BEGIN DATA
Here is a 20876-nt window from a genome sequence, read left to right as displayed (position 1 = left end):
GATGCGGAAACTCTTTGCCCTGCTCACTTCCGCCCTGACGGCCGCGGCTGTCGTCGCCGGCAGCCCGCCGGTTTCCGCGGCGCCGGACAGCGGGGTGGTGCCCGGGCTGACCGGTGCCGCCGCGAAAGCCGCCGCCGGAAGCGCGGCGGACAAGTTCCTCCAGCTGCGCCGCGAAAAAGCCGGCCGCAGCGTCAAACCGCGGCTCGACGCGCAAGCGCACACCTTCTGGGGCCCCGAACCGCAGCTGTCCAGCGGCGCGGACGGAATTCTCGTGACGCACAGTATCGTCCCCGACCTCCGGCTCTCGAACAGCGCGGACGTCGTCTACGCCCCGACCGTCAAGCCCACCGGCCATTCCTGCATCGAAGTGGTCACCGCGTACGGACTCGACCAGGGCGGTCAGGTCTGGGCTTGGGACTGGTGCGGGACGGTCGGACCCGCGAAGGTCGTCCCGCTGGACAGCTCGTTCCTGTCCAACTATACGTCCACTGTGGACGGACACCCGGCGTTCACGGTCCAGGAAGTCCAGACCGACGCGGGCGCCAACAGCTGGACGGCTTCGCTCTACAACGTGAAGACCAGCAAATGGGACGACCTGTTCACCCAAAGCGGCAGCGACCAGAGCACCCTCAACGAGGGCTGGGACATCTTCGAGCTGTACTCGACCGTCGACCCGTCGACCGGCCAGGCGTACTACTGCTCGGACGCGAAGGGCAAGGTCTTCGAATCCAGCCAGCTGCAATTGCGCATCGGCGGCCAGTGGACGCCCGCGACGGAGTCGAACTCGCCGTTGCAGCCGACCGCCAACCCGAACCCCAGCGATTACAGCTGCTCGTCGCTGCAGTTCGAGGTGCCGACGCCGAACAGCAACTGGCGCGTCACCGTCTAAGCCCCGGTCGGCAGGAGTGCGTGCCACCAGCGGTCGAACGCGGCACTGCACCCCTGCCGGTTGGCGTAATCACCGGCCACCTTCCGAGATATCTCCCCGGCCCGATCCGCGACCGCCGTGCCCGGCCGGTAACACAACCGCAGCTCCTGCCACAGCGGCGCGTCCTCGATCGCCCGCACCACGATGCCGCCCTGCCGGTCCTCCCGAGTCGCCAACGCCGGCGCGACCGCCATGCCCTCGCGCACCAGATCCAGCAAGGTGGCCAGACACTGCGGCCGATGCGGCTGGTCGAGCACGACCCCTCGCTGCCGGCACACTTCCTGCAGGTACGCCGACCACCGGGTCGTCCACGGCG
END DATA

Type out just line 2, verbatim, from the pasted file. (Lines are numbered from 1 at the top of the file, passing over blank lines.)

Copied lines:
GATGCGGAAACTCTTTGCCCTGCTCACTTCCGCCCTGACGGCCGCGGCTGTCGTCGCCGGCAGCCCGCCGGTTTCCGCGGCGCCGGACAGCGGGGTGGTGCCCGGGCTGACCGGTGCCGCCGCGAAAGCCGCCGCCGGAAGCGCGGCGGACAAGTTCCTCCAGCTGCGCCGCGAAAAAGCCGGCCGCAGCGTCAAACCGCGGCTCGACGCGCAAGCGCACACCTTCTGGGGCCCCGAACCGCAGCTGTCCAGCGGCGCGGACGGAATTCTCGTGACGCACAGTATCGTCCCCGACCTCCGGCTCTCGAACAGCGCGGACGTCGTCTACGCCCCGACCGTCAAGCCCACCGGCCATTCCTGCATCGAAGTGGTCACCGCGTACGGACTCGACCAGGGCGGTCAGGTCTGGGCTTGGGACTGGTGCGGGACGGTCGGACCCGCGAAGGTCGTCCCGCTGGACAGCTCGTTCCTGTCCAACTATACGTCCACTGTGGACGGACACCCGGCGTTCACGGTCCAGGAAGTCCAGACCGACGCGGGCGCCAACAGCTGGACGGCTTCGCTCTACAACGTGAAGACCAGCAAATGGGACGACCTGTTCACCCAAAGCGGCAGCGACCAGAGCACCCTCAACGAGGGCTGGGACATCTTCGAGCTGTACTCGACCGTCGACCCGTCGACCGGCCAGGCGTACTACTGCTCGGACGCGAAGGGCAAGGTCTTCGAATCCAGCCAGCTGCAATTGCGCATCGGCGGCCAGTGGACGCCCGCGACGGAGTCGAACTCGCCGTTGCAGCCGACCGCCAACCCGAACCCCAGCGATTACAGCTGCTCGTCGCTGCAGTTCGAGGTGCCGACGCCGAACAGCAACTGGCGCGTCACCGTCTAAGCCCCGGTCGGCAGGAGTGCGTGCCACCAGCGGTCGAACGCGGCACTGCACCCCTGCCGGTTGGCGTAATCACCGGCCACCTTCCGAGATATCTCCCCGGCCCGATCCGCGACCGCCGTGCCCGGCCGGTAACACAACCGCAGCTCCTGCCACAGCGGCGCGTCCTCGATCGCCCGCACCACGATGCCGCCCTGCCGGTCCTCCCGAGTCGCCAACGCCGGCGCGACCGCCATGCCCTCGCGCACCAGATCCAGCAAGGTGGCCAGACACTGCGGCCGATGCGGCTGGTCGAGCACGACCCCTCGCTGCCGGCACACTTCCTGCAGGTACGCCGACCACCGGGTCGTCCACGGCG